The results with a blast start are an illusion
You need to remind yourself that although the blast start might get you results initially, it’s not going to in the long term. It’s an illusion a lot of us are sold, and to make micro actions work we have to remind ourselves that for us, that go big or go home approach doesn’t work.
Positive aspects journal
I would also pair this up with my positive aspects journal so that you’re consciously placing some emphasis on those micro actions and reminding yourself of their impact. The shifts and changes you see with micro actions might be smaller than with a blast start, but acknowledging them gives you added motivation to continue with them.
Accountability and support are always helpful, think about where can you find that? It maybe from friends and family or from a Facebook Group like mine! (sign up for The Library below and you’ll get an invite!)
Mantras and affirmations
You could even add in some mantras or affirmations – something like ‘every small step I take is getting me closer to my goal’ – or something less cheesy than this!
What might a micro action look like?
- One workout a week
- One meditation session a week
- One yoga class a month
- Saving £10 a month
- Eating a vegetable based meal once a week
- Going for one 10 minute jog a week
- One phone call or email a week towards a career goal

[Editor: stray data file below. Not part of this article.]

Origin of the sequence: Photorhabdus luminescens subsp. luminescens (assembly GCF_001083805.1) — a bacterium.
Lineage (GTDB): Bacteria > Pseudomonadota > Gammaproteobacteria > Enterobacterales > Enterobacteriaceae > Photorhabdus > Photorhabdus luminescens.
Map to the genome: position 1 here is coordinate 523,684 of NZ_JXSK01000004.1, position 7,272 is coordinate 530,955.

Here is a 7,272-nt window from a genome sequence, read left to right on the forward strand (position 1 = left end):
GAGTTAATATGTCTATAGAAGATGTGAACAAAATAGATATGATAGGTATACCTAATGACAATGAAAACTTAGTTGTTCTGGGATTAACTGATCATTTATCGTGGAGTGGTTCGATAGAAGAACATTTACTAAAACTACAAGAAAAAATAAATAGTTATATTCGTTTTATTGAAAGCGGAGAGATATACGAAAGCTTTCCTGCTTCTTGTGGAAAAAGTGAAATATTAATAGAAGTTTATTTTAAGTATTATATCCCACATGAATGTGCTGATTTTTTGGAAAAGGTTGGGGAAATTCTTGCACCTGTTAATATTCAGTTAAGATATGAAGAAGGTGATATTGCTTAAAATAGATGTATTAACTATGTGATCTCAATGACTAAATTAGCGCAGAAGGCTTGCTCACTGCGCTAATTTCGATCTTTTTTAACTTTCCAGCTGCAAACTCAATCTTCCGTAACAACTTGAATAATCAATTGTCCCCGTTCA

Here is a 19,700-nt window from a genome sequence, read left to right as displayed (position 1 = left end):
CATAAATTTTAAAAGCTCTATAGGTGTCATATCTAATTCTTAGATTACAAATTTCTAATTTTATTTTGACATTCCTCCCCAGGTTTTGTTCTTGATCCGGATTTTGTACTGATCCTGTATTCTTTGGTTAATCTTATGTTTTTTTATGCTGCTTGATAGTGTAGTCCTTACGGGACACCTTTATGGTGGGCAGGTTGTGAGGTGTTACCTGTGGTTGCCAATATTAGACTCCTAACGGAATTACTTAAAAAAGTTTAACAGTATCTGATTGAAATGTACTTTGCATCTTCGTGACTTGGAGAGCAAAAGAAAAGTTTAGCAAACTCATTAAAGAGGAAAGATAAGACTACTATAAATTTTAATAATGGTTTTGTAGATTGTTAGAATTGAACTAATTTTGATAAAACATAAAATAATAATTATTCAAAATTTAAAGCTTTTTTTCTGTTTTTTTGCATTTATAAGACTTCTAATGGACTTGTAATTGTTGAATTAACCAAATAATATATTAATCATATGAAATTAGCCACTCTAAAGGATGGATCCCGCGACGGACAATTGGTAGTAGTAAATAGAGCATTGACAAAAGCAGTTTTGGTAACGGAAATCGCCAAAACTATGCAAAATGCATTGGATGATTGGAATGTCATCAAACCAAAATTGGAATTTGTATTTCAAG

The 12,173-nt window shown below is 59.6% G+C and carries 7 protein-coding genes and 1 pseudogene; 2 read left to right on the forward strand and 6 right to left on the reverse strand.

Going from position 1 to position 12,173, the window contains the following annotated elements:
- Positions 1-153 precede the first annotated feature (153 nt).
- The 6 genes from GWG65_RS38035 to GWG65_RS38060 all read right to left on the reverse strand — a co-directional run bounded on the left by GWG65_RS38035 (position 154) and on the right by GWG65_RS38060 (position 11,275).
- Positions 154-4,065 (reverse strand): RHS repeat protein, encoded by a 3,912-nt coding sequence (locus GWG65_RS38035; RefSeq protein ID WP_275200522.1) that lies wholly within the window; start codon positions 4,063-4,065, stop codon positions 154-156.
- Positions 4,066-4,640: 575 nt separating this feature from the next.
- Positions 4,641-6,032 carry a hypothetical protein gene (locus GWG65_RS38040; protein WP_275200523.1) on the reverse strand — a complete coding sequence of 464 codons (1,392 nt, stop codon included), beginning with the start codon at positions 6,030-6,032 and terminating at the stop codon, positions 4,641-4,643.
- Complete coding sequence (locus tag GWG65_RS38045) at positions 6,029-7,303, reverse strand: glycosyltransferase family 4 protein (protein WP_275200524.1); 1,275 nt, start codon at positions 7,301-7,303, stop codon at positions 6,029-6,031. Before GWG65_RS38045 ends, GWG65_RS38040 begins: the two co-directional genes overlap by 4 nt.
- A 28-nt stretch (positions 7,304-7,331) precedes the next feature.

The idea is that these micro actions shouldn’t be scary. Once you’ve calibrated yourself to your micro action, i.e. it’s become ingrained and very easy, then it might be time to add another micro action or to increase it.
I’d also say that it’s worth not trying to overload yourself with too many actions or else you just end up doing all the things and negating the effect. I’d choose 1-3 micro actions in different life areas to get started, for example one movement action, one money action and one food action.
One of my goals for this year is to get fitter and although I do have a gym habit it’s not consistent. One of my micro goals is to go to the gym once a week. I know that’s totally doable, and by saying my aim is once a week rather than 3 times a week it means that I’ll feel a sense of achievement after going once, and even more if I go twice or three times. If I set my action as 3 times a week and only managed once though I’d probably feel like a failure and then go into f**k it mode!
I hope this post has given you some things to think about when it comes to your own goals and intentions!
What are your thoughts on micro actions? Will you be joining me in trying out micro actions?
I really like this approach as you are making small but achievable steps instead of worrying about huge things which are unobtainable and then you get put off easily. I am going to try to save a bit more money- and I think I like the idea of small things, so when I resist buying something (eg something small like a chai latte when I’m out) then I need to transfer that money into savings right away- those small bits should add up.